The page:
More encouraging than his stats this year, though, has been the natural progression he has followed to reach this point. “Josh Hart: Elite Collegiate Playmaker” isn’t an aberration that can be chalked up to a few months of ridiculous shotmaking. In fact, that was exactly what was so worrisome about Hield’s year at Oklahoma last year-- Hield had put up efficiency numbers that had ranged from terrible (46.7% true shooting as a freshman) to below average (56.8% TS as a sophomore), and back to very bad (54.5% TS as a junior) before exploding onto the scene last year with a 66.5% TS. In the process, he developed no additional skills outside of scoring; his assist rate actually fell relative to his usage in every season.

In addition, Hield provided no value on the defensive end— he had below average steal and block rates for a wing, his DBPM placed him in the 15th percentile of all wings, and Oklahoma performed 2.5 points per 100 possessions better with Hield off the floor on defense. Hield was also a poor rebounder, bringing no value to his team there.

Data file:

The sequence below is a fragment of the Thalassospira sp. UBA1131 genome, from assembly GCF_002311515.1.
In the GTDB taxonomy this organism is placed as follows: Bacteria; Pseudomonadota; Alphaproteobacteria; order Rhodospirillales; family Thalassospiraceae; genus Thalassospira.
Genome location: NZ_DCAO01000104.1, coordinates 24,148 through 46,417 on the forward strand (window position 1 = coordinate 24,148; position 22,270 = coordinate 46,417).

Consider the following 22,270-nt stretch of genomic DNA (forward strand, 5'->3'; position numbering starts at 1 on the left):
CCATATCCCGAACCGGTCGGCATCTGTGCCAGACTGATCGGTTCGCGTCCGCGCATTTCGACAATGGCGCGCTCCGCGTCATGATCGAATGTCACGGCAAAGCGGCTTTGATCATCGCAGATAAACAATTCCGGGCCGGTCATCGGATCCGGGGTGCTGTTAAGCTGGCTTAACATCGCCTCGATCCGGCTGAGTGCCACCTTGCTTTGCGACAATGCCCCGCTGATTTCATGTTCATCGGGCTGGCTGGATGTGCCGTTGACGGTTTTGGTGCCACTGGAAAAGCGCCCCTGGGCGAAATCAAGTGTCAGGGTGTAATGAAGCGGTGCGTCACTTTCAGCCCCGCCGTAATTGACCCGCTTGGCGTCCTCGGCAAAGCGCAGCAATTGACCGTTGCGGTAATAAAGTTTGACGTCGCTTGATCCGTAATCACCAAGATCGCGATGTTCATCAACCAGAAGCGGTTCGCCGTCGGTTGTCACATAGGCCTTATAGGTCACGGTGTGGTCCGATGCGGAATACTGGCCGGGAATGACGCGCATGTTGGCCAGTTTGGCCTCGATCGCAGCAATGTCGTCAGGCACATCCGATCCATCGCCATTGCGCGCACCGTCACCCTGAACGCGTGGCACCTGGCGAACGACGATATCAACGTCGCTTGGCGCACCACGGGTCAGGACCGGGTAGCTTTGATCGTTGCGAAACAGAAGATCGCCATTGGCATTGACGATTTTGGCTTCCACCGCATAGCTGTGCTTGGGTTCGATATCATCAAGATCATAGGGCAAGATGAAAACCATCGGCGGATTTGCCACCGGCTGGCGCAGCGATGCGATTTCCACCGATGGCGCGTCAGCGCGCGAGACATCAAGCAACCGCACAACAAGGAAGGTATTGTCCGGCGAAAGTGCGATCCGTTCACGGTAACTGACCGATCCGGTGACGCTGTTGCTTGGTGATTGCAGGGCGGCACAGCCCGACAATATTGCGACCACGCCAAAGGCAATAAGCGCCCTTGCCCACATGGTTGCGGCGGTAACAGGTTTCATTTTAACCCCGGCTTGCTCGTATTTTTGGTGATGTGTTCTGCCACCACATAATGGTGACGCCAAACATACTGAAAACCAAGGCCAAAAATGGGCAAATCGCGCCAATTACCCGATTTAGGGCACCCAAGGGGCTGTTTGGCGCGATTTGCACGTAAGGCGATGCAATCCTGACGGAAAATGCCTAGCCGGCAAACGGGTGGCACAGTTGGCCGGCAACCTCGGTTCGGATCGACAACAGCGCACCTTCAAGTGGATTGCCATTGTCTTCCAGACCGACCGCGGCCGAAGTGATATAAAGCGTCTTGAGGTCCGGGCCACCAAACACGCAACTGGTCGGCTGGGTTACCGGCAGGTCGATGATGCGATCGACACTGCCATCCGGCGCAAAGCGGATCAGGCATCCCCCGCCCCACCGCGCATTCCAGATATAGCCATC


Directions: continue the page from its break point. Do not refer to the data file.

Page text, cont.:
This is not to pile on Hield, who has had a rough enough rookie campaign as is, but to contrast his supernova senior year with Hart’s.

Where Hield showed consistently poor scoring efficiency prior to his senior year, Hart’s has been consistently outstanding— his worst TS% to date has been his 60.2% as a junior, which still places him in the top quartile of wing efficiency. As Hart’s role on offense has expanded, too, he has learned to look for his teammates more. After a year’s adjustment to each role at Villanova, he has improved his assist rate the following season.

Moreover, Hart has been elite at limiting his turnovers every year. Through three seasons and a quarter of a fourth, he has never averaged more than 3.1 turnovers per 100 possessions, a rate just shy of the 75th percentile. His current TO rate of 2.4/100 places him above the 90th percentile of wing prospects since 2010, including low usage shooters with little creation responsibility.

So Hart isn’t a one-season, breakout wonder that scouts should be wary of, as he produced in younger seasons. Additionally, he can score in a variety of ways— off the dribble, as a spot-up shooter, or at the free throw line.

For someone with presumed below-average athleticism, he has been remarkably effective getting to the rim this season. Hoop-Math shows Hart as having made 10 unassisted FG’s at the rim in the halfcourt this season, which translates to approximately 1.2 made field goals per 40 minutes of play (prior to his Tuesday game against Temple). This is an elite mark for a wing, and is due to his decision making and ability to read the floor.